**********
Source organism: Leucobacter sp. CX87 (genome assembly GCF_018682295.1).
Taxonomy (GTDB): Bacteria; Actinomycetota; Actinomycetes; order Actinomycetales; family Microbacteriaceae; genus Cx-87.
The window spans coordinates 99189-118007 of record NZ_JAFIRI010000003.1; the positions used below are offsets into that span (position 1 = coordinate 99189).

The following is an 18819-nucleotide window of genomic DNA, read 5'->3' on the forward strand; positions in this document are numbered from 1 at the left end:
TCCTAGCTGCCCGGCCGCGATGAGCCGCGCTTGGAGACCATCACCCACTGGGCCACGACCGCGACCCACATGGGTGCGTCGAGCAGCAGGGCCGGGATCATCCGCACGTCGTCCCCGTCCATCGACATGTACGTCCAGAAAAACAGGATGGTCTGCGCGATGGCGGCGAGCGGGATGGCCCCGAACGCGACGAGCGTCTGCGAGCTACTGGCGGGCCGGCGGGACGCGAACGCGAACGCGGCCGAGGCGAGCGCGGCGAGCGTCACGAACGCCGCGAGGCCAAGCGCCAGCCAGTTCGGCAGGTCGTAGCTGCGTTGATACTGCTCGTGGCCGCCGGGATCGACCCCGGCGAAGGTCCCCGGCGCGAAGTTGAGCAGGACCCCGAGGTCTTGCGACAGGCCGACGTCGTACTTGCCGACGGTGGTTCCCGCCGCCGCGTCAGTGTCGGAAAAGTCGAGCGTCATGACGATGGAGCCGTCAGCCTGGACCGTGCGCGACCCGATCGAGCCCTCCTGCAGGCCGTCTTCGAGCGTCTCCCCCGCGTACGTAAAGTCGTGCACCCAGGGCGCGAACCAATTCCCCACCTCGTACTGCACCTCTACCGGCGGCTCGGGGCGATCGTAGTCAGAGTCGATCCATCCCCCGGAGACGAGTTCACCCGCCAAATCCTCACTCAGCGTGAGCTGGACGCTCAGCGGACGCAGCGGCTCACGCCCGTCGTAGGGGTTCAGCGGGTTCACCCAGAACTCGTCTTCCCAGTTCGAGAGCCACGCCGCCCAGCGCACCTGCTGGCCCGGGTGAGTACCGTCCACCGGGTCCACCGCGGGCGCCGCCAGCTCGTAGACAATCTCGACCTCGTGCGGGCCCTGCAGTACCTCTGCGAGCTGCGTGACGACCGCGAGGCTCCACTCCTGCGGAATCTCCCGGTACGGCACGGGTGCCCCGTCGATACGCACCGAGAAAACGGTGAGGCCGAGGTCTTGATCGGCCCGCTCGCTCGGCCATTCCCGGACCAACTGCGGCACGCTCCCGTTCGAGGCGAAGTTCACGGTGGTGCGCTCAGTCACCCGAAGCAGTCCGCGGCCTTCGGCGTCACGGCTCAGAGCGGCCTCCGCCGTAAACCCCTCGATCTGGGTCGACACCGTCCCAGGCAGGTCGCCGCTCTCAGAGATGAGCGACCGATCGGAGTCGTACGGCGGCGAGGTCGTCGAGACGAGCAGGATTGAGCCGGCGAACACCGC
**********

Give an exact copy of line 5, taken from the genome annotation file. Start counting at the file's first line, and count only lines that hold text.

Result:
TCCTAGCTGCCCGGCCGCGATGAGCCGCGCTTGGAGACCATCACCCACTGGGCCACGACCGCGACCCACATGGGTGCGTCGAGCAGCAGGGCCGGGATCATCCGCACGTCGTCCCCGTCCATCGACATGTACGTCCAGAAAAACAGGATGGTCTGCGCGATGGCGGCGAGCGGGATGGCCCCGAACGCGACGAGCGTCTGCGAGCTACTGGCGGGCCGGCGGGACGCGAACGCGAACGCGGCCGAGGCGAGCGCGGCGAGCGTCACGAACGCCGCGAGGCCAAGCGCCAGCCAGTTCGGCAGGTCGTAGCTGCGTTGATACTGCTCGTGGCCGCCGGGATCGACCCCGGCGAAGGTCCCCGGCGCGAAGTTGAGCAGGACCCCGAGGTCTTGCGACAGGCCGACGTCGTACTTGCCGACGGTGGTTCCCGCCGCCGCGTCAGTGTCGGAAAAGTCGAGCGTCATGACGATGGAGCCGTCAGCCTGGACCGTGCGCGACCCGATCGAGCCCTCCTGCAGGCCGTCTTCGAGCGTCTCCCCCGCGTACGTAAAGTCGTGCACCCAGGGCGCGAACCAATTCCCCACCTCGTACTGCACCTCTACCGGCGGCTCGGGGCGATCGTAGTCAGAGTCGATCCATCCCCCGGAGACGAGTTCACCCGCCAAATCCTCACTCAGCGTGAGCTGGACGCTCAGCGGACGCAGCGGCTCACGCCCGTCGTAGGGGTTCAGCGGGTTCACCCAGAACTCGTCTTCCCAGTTCGAGAGCCACGCCGCCCAGCGCACCTGCTGGCCCGGGTGAGTACCGTCCACCGGGTCCACCGCGGGCGCCGCCAGCTCGTAGACAATCTCGACCTCGTGCGGGCCCTGCAGTACCTCTGCGAGCTGCGTGACGACCGCGAGGCTCCACTCCTGCGGAATCTCCCGGTACGGCACGGGTGCCCCGTCGATACGCACCGAGAAAACGGTGAGGCCGAGGTCTTGATCGGCCCGCTCGCTCGGCCATTCCCGGACCAACTGCGGCACGCTCCCGTTCGAGGCGAAGTTCACGGTGGTGCGCTCAGTCACCCGAAGCAGTCCGCGGCCTTCGGCGTCACGGCTCAGAGCGGCCTCCGCCGTAAACCCCTCGATCTGGGTCGACACCGTCCCAGGCAGGTCGCCGCTCTCAGAGATGAGCGACCGATCGGAGTCGTACGGCGGCGAGGTCGTCGAGACGAGCAGGATTGAGCCGGCGAACACCGC